Brandon Rakes, local chapter president of the Young Eagles program, is working to create stepping stones for kids in the community that want to become aviation professionals — through the Young Eagles, high school aviation programs, remote control aircrafts and flight simulators.
“We start at the grassroots level with the Young Eagles and we have a paving stone for them in high school so they can do some aviation in high school and they can continue to take a college course. That’s just part of the vision that we are working on,” said Rakes.
The Young Eagles is a national program that was established in 1992 and the local branch is located at the Chehalis-Centralia Airport. The program involves licensed pilots volunteering their time to take young people on free flights to share the world of aviation with them.
The pilots with the Young Eagles program can take young people on flights year-round, but the big day of flying is held the weekend of Chehalis Fest in July and this past July Rakes said there was over 200 kids in attendance.
The Young Eagles program is seeing success nationally as well. Dick Knapinski, with the National branch, told The Chronicle about the impact he has seen because of the program.
“There are some numbers that we can easily show, such as more than 20,000 licensed pilots under age 40 in the U.S. who got their first flight as a Young Eagle, or seeing former Young Eagles now in every college aviation program in the country and in all military aviation programs,” he said.
Rakes who is also the Airport Operations Coordinator at the Chehalis-Centralia Airport, mentioned the massive benefit of having an airport right in our community that can be utilized to spark an interest in aviation in young people through the Young Eagles program.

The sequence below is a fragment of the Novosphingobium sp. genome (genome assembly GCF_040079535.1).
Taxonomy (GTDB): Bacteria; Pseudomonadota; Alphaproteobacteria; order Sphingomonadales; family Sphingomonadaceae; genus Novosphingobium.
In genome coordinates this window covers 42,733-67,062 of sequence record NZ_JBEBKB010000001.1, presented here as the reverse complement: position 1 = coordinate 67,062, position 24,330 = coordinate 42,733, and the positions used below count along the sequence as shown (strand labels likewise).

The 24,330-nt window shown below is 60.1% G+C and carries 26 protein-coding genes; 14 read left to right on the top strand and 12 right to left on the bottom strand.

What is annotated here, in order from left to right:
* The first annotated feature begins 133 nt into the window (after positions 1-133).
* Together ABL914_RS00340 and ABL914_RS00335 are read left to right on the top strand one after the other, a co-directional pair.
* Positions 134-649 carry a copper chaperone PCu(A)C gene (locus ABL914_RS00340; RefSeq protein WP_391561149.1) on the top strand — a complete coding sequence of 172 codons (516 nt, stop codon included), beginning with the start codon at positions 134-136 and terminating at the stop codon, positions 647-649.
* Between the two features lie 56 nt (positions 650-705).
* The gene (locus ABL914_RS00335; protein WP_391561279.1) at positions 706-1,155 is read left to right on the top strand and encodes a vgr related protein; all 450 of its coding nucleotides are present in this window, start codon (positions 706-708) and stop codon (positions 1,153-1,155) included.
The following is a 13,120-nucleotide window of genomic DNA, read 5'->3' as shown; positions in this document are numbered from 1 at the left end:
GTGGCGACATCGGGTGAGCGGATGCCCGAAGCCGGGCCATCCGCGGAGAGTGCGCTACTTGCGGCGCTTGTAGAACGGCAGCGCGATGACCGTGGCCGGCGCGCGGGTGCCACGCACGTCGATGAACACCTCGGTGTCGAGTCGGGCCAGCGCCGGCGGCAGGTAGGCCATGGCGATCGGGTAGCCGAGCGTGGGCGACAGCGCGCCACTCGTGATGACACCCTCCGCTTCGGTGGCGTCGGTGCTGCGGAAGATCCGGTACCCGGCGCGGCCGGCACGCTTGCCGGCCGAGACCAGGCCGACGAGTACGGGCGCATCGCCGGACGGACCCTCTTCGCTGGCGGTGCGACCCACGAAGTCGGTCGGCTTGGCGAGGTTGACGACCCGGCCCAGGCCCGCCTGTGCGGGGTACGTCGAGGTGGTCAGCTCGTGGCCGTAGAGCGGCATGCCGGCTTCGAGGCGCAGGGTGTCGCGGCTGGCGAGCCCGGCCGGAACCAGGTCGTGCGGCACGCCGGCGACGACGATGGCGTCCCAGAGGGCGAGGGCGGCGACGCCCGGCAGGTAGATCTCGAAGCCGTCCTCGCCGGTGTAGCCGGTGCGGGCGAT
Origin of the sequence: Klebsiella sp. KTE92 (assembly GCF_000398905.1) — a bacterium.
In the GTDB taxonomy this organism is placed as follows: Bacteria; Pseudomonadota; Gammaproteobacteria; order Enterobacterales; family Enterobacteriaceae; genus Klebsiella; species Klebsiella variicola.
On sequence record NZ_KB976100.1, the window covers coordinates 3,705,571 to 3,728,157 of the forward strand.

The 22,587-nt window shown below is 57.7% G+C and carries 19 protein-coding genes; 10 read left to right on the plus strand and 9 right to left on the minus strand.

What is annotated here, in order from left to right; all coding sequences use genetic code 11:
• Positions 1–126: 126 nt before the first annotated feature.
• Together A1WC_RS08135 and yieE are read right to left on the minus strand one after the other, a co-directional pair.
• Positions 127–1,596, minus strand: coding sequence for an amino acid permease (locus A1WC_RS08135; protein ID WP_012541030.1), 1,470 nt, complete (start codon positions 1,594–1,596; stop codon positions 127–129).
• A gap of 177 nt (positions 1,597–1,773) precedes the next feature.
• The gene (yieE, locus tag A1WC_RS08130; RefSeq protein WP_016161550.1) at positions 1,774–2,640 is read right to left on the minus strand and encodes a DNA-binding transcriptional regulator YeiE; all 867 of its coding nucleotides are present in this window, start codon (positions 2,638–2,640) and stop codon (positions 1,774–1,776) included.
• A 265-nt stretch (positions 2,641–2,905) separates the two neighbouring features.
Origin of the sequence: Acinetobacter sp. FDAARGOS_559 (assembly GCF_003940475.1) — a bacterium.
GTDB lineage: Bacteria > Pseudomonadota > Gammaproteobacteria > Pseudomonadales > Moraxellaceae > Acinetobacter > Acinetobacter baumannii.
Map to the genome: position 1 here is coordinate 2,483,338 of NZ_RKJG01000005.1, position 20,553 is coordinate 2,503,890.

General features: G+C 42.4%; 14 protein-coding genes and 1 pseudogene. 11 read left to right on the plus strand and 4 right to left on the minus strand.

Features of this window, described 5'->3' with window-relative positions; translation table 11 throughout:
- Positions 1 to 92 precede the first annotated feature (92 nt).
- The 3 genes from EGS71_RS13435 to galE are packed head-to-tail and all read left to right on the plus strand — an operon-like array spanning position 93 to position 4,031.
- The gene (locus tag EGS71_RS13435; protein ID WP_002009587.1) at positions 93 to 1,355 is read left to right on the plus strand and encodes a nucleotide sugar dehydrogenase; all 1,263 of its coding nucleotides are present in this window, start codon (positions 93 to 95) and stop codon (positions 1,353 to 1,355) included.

“I think right now there’s a huge shortage in aviation professionals and we are going to see aviation change a lot in the next several years. So for us, I think it’s very important to help people learn more about aviation and to discover if a career in aviation is something they desire,” said Rakes.
The Young Eagles are getting ready to adopt a program that will make learning about aviation more accessible to young people. Through a partnership with the Academy of Model Aeronautics (AMA) the local Young Eagles chapter can provide the experience of constructing and flying a remote control aircraft and using a flight simulator. Rakes said a remote control aircraft was how he began dabbling in aviation at the age of 15.
“The principles of flight are exactly the same. The center of gravity on a model is the same consideration as a real airplane,” he said.
After kids get a taste of aviation in the Young Eagles program, they can then enroll in the Aviation S.T.E.M program that is offered at W.F. West High School and then continue in college.
Rakes said Centralia High School is in the process of adding an aviation course and he has been working with Centralia College on getting an aviation program stated there as well.
“We are definitely working on creating some paving stones for these kids… there’s a large demand for those kinds of jobs. It’s not just a fun thing to do, it’s a career and it’s a high paying career,” said Rakes.
Knapinski and Rakes shared with The Chronicle their favorite aspect about being involved in the Young Eagles program.
“Seeing the kids get excited about aviation. I think every person is somewhat fascinated by flight. That doesn’t mean everyone wants to be a pilot but just the magic of flight itself and when you can share that with these kids and light that spark it’s pretty amazing,” said Rakes.
Knapinski’s answer echoed the same notion as Rakes’.
“Personally, my favorite part is seeing the reaction of the kids when they get involved… I don’t know who has more fun, the kids or the pilots. Flying Young Eagles reconnects pilots with why they learned to fly in the first place,” he said.